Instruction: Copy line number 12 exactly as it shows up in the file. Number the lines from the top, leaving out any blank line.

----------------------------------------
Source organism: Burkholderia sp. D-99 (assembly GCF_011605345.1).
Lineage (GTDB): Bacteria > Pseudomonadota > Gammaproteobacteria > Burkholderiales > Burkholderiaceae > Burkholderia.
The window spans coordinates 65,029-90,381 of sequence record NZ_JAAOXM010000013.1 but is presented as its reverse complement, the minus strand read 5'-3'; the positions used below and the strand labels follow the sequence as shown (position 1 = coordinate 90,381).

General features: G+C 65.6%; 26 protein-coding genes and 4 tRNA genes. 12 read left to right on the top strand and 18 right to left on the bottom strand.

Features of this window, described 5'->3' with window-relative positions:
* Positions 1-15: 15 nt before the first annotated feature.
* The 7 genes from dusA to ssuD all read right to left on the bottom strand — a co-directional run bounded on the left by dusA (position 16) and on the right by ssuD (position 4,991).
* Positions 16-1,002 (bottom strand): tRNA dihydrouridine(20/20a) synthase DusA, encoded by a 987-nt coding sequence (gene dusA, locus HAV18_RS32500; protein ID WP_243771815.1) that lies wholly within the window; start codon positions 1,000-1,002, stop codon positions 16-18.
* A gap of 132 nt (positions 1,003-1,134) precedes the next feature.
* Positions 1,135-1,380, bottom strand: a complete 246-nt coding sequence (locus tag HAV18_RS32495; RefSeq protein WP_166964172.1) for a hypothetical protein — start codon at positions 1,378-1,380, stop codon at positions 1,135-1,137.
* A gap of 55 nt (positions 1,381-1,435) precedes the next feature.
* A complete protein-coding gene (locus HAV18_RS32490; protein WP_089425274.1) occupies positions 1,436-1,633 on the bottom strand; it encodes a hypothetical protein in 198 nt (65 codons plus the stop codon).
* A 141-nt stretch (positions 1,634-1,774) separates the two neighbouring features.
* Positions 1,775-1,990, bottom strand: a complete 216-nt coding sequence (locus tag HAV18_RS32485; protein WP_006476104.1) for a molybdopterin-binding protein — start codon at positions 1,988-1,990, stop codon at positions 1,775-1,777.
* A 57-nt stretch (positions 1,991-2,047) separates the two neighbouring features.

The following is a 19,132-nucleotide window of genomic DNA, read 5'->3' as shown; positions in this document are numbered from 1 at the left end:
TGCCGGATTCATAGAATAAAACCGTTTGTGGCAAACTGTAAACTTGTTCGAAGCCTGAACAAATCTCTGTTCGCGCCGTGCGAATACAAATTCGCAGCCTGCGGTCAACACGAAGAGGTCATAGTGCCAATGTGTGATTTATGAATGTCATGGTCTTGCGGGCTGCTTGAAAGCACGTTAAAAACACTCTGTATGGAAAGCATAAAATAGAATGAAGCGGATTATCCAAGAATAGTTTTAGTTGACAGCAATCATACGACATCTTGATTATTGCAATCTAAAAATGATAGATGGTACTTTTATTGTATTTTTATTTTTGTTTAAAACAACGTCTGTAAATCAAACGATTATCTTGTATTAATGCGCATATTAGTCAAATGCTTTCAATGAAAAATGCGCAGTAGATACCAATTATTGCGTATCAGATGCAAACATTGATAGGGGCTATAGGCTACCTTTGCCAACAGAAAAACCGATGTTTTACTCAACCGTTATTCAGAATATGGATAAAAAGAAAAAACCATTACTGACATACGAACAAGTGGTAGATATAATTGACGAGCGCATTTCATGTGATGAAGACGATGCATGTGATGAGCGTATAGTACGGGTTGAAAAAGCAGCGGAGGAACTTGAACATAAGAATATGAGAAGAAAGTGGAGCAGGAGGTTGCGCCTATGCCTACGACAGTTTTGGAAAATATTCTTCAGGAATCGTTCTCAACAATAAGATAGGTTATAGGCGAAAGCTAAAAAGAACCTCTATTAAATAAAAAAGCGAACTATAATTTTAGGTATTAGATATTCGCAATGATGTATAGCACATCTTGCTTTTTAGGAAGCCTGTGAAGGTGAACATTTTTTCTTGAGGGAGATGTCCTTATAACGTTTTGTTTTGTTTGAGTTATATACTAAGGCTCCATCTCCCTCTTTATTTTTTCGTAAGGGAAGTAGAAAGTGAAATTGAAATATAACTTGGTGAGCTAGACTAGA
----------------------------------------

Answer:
* A complete protein-coding gene (locus HAV18_RS32490; protein WP_089425274.1) occupies positions 1,436-1,633 on the bottom strand; it encodes a hypothetical protein in 198 nt (65 codons plus the stop codon).